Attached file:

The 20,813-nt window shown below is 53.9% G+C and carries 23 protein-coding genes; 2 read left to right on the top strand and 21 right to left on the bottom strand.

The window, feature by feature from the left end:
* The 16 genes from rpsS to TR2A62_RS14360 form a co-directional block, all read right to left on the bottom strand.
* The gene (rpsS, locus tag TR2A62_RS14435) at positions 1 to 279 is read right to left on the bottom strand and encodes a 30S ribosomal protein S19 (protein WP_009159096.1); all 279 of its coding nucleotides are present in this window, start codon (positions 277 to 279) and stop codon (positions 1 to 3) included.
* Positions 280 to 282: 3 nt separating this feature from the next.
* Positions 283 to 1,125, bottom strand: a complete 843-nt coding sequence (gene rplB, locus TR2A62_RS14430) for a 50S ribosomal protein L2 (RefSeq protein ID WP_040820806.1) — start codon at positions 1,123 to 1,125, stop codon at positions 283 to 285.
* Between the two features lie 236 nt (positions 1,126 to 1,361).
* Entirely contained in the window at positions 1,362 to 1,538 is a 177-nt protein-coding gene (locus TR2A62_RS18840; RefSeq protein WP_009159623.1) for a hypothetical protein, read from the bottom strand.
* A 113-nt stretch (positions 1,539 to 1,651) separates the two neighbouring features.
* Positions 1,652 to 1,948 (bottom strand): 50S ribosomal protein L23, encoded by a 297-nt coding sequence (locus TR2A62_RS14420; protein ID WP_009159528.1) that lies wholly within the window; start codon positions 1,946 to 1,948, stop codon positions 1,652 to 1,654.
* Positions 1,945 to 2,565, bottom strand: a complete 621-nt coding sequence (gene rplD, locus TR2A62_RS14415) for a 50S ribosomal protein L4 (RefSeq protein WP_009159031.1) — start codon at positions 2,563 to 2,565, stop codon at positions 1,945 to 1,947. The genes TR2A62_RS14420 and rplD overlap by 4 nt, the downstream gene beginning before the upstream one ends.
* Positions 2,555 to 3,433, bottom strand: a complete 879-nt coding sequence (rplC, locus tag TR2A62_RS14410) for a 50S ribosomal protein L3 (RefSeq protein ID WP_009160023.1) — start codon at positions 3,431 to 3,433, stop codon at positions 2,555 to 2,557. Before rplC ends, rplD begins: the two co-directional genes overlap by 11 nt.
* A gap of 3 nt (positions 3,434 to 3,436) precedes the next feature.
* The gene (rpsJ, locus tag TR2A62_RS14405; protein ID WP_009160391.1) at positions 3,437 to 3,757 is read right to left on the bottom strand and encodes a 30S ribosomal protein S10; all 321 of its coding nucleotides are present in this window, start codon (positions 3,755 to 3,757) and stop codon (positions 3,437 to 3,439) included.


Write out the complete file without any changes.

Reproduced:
The 20,813-nt window shown below is 53.9% G+C and carries 23 protein-coding genes; 2 read left to right on the top strand and 21 right to left on the bottom strand.

The window, feature by feature from the left end:
* The 16 genes from rpsS to TR2A62_RS14360 form a co-directional block, all read right to left on the bottom strand.
* The gene (rpsS, locus tag TR2A62_RS14435) at positions 1 to 279 is read right to left on the bottom strand and encodes a 30S ribosomal protein S19 (protein WP_009159096.1); all 279 of its coding nucleotides are present in this window, start codon (positions 277 to 279) and stop codon (positions 1 to 3) included.
* Positions 280 to 282: 3 nt separating this feature from the next.
* Positions 283 to 1,125, bottom strand: a complete 843-nt coding sequence (gene rplB, locus TR2A62_RS14430) for a 50S ribosomal protein L2 (RefSeq protein ID WP_040820806.1) — start codon at positions 1,123 to 1,125, stop codon at positions 283 to 285.
* Between the two features lie 236 nt (positions 1,126 to 1,361).
* Entirely contained in the window at positions 1,362 to 1,538 is a 177-nt protein-coding gene (locus TR2A62_RS18840; RefSeq protein WP_009159623.1) for a hypothetical protein, read from the bottom strand.
* A 113-nt stretch (positions 1,539 to 1,651) separates the two neighbouring features.
* Positions 1,652 to 1,948 (bottom strand): 50S ribosomal protein L23, encoded by a 297-nt coding sequence (locus TR2A62_RS14420; protein ID WP_009159528.1) that lies wholly within the window; start codon positions 1,946 to 1,948, stop codon positions 1,652 to 1,654.
* Positions 1,945 to 2,565, bottom strand: a complete 621-nt coding sequence (gene rplD, locus TR2A62_RS14415) for a 50S ribosomal protein L4 (RefSeq protein WP_009159031.1) — start codon at positions 2,563 to 2,565, stop codon at positions 1,945 to 1,947. The genes TR2A62_RS14420 and rplD overlap by 4 nt, the downstream gene beginning before the upstream one ends.
* Positions 2,555 to 3,433, bottom strand: a complete 879-nt coding sequence (rplC, locus tag TR2A62_RS14410) for a 50S ribosomal protein L3 (RefSeq protein ID WP_009160023.1) — start codon at positions 3,431 to 3,433, stop codon at positions 2,555 to 2,557. Before rplC ends, rplD begins: the two co-directional genes overlap by 11 nt.
* A gap of 3 nt (positions 3,434 to 3,436) precedes the next feature.
* The gene (rpsJ, locus tag TR2A62_RS14405; protein ID WP_009160391.1) at positions 3,437 to 3,757 is read right to left on the bottom strand and encodes a 30S ribosomal protein S10; all 321 of its coding nucleotides are present in this window, start codon (positions 3,755 to 3,757) and stop codon (positions 3,437 to 3,439) included.